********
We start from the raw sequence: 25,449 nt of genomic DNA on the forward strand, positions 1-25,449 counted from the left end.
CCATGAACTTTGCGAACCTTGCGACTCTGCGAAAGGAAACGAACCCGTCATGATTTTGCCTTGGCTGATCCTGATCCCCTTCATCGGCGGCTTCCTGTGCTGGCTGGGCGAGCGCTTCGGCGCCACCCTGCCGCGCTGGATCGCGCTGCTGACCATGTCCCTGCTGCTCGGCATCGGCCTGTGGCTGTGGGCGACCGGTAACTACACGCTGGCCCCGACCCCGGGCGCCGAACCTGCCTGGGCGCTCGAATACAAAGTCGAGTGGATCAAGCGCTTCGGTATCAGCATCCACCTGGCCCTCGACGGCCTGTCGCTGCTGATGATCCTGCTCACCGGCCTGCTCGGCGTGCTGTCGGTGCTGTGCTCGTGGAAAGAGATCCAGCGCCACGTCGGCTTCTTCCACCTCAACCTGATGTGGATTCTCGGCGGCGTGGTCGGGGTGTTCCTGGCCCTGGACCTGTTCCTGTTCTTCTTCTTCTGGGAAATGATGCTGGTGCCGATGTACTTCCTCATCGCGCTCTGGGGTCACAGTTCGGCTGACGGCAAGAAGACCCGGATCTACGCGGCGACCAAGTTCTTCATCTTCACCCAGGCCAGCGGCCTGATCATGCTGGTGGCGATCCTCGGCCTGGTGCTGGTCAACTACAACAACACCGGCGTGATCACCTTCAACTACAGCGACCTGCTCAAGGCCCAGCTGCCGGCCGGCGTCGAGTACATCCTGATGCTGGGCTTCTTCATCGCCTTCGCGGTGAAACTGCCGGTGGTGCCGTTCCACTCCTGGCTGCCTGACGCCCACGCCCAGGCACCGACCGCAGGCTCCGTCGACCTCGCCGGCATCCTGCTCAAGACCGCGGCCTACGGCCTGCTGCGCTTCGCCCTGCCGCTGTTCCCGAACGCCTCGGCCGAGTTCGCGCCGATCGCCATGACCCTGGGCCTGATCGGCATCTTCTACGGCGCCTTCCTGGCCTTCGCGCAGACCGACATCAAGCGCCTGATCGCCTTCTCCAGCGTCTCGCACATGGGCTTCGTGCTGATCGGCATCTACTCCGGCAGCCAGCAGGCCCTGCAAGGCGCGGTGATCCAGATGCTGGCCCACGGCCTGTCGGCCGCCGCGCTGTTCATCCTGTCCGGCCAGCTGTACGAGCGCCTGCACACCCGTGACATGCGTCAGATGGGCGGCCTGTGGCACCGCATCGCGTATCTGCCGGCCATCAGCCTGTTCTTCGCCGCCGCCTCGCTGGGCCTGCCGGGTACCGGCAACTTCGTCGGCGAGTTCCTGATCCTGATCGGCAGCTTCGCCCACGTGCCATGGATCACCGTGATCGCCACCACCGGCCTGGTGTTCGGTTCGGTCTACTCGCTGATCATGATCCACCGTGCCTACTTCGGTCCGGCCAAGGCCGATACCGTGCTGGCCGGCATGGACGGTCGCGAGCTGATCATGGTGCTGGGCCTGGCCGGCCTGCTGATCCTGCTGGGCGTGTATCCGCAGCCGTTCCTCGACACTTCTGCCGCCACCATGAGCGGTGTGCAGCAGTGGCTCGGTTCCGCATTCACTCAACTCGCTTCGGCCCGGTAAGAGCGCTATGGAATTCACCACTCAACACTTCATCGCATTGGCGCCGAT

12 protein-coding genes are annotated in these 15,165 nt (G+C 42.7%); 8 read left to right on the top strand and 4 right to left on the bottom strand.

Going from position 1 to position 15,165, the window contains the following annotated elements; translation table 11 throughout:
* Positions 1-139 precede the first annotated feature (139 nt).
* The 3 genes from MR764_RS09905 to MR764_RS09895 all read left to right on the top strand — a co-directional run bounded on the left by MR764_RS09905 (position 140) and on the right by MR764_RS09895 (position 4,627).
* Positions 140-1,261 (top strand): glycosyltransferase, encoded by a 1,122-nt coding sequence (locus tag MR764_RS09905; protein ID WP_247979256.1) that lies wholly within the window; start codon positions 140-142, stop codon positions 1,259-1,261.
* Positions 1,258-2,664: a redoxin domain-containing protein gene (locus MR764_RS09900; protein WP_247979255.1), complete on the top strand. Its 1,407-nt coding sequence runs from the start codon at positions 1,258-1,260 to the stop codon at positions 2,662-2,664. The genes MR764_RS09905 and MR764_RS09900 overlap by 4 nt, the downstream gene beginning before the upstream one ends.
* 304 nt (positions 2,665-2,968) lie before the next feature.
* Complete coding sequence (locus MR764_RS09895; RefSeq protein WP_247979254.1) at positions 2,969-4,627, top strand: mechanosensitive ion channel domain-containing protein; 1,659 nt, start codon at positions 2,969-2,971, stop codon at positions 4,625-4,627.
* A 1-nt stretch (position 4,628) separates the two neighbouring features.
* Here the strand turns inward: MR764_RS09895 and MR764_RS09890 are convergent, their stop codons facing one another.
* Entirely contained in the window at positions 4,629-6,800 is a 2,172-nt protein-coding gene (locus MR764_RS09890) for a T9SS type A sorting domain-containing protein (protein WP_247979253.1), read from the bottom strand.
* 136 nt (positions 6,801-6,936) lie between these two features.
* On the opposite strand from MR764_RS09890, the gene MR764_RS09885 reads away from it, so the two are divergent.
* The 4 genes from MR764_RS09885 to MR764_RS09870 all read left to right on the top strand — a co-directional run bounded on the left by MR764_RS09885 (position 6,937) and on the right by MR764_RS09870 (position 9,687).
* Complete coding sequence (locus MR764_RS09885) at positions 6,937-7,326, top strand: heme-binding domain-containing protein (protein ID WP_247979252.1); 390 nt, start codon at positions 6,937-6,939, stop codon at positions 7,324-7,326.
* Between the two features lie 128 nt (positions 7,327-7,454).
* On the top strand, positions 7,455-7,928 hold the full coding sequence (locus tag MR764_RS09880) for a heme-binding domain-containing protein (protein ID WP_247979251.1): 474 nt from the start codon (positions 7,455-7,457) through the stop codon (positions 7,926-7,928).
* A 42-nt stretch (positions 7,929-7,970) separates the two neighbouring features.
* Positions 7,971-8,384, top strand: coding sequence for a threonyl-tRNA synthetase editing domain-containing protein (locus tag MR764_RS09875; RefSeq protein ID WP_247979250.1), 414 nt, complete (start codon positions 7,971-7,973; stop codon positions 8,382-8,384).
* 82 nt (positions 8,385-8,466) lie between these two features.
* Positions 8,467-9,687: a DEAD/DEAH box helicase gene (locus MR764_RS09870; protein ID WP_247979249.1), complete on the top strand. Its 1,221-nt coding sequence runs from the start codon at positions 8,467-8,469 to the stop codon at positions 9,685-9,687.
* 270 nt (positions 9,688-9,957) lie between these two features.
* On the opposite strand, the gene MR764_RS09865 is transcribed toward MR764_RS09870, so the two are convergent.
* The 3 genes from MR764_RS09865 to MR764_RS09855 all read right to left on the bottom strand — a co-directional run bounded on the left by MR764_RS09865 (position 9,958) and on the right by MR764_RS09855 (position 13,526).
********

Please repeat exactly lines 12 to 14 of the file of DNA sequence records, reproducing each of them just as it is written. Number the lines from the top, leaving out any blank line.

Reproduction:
* Here the strand turns inward: MR764_RS09895 and MR764_RS09890 are convergent, their stop codons facing one another.
* Entirely contained in the window at positions 4,629-6,800 is a 2,172-nt protein-coding gene (locus MR764_RS09890) for a T9SS type A sorting domain-containing protein (protein WP_247979253.1), read from the bottom strand.
* 136 nt (positions 6,801-6,936) lie between these two features.